Inside the iPhone 4's vibrational gyroscope

Summary:iFixit and Chipworks have partnered to show you exactly what's inside the vibrational gyroscope found inside the iPhone 4.

Apple first announced the iPhone 4's gyroscope at WWDC 2010, but it was largely overshadowed by other big players inside the phone -- the A4 processor, Retina display, and external antennas. A lot of technology gets stuffed into vibrational gyroscopes (the type found in the iPhone 4), yet a casual observer may barely notice the chip itself, let alone the phenomenal contents within it. iFixit and Chipworks have partnered to show you exactly what's inside these little gems.

Vibrational gyroscopes have a ton of practical uses, including automotive yaw sensors, game controllers, and image stabilization in cameras. Now, iPhone 4 applications and games can also benefit from their superb accuracy. The teardown covers not only the iPhone 4's gyroscope, but vibrational gyroscopes in general. We tried our best to explain how vibrational gyroscopes function and have documented their internals at a microscopic level.

Some of their findings:

  • The iPhone 4 utilizes a microscopic, electronic version of a vibrational gyroscope, called a MEMS gyroscope.
  • microelectromechanical system (MEMS) is an embedded system that integrates electronic and mechanical components at a very small scale.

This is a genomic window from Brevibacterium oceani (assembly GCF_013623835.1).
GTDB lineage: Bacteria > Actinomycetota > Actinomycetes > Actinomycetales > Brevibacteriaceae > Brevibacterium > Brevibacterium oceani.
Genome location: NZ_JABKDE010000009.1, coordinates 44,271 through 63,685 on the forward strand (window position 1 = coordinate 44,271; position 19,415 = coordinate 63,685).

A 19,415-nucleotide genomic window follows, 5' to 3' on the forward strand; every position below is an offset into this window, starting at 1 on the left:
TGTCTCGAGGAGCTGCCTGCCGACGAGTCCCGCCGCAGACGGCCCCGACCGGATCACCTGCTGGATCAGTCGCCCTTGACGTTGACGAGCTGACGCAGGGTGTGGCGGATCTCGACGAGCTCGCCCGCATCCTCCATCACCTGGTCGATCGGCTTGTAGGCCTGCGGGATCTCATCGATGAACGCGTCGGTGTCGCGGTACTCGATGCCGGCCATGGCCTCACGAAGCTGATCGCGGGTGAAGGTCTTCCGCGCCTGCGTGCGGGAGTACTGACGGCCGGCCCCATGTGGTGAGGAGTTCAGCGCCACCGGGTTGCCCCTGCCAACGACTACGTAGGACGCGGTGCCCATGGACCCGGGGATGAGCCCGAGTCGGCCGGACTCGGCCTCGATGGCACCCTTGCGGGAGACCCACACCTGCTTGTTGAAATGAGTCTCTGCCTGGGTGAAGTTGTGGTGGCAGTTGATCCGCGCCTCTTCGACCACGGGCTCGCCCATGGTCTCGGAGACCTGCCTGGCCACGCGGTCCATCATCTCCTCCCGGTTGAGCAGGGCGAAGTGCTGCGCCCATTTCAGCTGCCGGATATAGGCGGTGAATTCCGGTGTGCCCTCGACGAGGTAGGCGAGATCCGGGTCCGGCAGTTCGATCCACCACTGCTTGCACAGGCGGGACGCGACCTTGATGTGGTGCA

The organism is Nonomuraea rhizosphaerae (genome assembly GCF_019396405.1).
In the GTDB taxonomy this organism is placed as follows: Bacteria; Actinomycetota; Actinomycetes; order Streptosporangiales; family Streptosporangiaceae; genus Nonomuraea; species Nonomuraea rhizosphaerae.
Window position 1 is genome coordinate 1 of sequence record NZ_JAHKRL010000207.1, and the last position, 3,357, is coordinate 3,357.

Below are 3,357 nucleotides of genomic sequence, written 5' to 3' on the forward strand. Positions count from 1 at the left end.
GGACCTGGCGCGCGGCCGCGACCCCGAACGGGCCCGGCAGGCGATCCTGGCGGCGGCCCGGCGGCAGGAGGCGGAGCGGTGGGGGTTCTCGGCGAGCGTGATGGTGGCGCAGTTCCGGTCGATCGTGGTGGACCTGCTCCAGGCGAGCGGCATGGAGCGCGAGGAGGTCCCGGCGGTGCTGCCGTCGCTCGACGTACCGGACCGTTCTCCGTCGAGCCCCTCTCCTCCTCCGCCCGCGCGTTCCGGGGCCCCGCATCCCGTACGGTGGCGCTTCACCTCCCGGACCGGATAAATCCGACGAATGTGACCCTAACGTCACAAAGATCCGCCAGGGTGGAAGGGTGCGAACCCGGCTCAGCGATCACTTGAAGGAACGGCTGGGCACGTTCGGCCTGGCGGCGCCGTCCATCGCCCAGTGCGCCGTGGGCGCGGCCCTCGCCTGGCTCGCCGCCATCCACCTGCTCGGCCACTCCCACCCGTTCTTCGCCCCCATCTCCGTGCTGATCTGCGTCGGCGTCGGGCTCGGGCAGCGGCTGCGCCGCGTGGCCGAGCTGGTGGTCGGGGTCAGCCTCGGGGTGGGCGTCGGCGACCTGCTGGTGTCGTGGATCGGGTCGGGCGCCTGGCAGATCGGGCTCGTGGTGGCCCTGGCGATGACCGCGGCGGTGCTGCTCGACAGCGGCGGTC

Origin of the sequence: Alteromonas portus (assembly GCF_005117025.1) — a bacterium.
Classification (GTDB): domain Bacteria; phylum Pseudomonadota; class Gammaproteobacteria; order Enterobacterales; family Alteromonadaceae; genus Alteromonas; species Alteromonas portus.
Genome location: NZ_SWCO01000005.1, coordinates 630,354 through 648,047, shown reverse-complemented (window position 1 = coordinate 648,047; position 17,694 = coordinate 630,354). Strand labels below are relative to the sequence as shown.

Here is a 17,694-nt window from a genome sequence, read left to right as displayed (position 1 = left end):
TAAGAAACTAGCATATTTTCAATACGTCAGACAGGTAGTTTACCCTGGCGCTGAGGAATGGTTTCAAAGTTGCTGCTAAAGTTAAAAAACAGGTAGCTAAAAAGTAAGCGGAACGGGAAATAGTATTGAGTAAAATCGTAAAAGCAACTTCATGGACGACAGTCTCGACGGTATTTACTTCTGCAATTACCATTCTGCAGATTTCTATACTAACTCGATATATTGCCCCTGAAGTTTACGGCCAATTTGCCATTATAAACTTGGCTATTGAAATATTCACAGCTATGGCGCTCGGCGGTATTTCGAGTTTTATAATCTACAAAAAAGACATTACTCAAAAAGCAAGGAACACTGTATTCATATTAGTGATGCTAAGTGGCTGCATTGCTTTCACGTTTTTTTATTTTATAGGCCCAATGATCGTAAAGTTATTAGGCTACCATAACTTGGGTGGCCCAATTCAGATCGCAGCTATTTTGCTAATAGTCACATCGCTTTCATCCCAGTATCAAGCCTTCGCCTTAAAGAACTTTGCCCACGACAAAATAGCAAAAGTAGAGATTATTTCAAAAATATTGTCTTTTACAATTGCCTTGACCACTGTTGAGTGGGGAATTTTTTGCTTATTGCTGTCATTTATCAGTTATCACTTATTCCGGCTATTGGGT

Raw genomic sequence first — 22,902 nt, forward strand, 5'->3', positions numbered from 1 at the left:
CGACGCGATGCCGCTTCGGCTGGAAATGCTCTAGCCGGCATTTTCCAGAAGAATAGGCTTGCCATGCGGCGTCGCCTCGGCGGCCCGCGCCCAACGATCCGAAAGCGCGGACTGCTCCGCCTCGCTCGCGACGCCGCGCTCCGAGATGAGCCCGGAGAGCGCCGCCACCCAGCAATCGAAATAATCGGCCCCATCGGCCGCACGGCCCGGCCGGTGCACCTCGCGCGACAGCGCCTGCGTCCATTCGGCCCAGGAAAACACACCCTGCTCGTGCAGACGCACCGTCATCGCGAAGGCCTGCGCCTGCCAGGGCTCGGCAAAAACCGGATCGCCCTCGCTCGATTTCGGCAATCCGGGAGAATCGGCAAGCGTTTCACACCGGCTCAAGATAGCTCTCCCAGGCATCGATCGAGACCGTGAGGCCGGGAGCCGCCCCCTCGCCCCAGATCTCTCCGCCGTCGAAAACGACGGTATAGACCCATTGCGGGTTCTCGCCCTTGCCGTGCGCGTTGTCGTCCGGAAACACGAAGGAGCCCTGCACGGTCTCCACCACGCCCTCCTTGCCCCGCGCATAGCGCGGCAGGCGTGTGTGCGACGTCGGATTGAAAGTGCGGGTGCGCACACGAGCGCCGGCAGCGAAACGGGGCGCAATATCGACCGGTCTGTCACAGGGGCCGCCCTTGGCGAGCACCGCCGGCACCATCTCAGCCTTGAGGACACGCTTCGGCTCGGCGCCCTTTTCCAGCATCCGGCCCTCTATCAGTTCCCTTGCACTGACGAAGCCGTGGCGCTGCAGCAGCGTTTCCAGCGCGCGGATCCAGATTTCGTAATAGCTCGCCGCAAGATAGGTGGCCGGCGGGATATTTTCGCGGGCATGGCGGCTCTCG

• A basic MEMS device consists of an ASIC and a micro-machined silicon sensor.
  • The AGD1 2022 FP6AQ chip found in the iPhone 4 is a MEMS gyroscope rumored to be designed by STMicroelectronics.
  • Chipworks has confirmed that the MEMS gyroscope found inside the iPhone 4 is nearly identical to an off-the-shelf STMicroelectronics L3G4200D gyroscope.
  • The picture (above) is that of the GK10A MEMS die, found in the L3G4200D.
  • The GK10A is comprised of a plate, called the "proof mass," that vibrates (oscillates) when a drive signal is applied to set of drive capacitor plates.
  • When a user rotates the phone, the proof mass gets displaced in the X, Y, and Z directions by Coriolis forces. An ASIC processor senses the proof mass' displacement through capacitor plates located underneath the proof mass, as well as finger capacitors at the edges of the package.

Topics: Smartphones, Hardware, iPhone, Mobility

About

Jason D. O'Grady developed an affinity for Apple computers after using the original Lisa, and this affinity turned into a bona-fide obsession when he got the original 128 KB Macintosh in 1984. He started writing one of the first Web sites about Apple (O'Grady's PowerPage) in 1995 and is considered to be one of the fathers of blogging.... Full Bio

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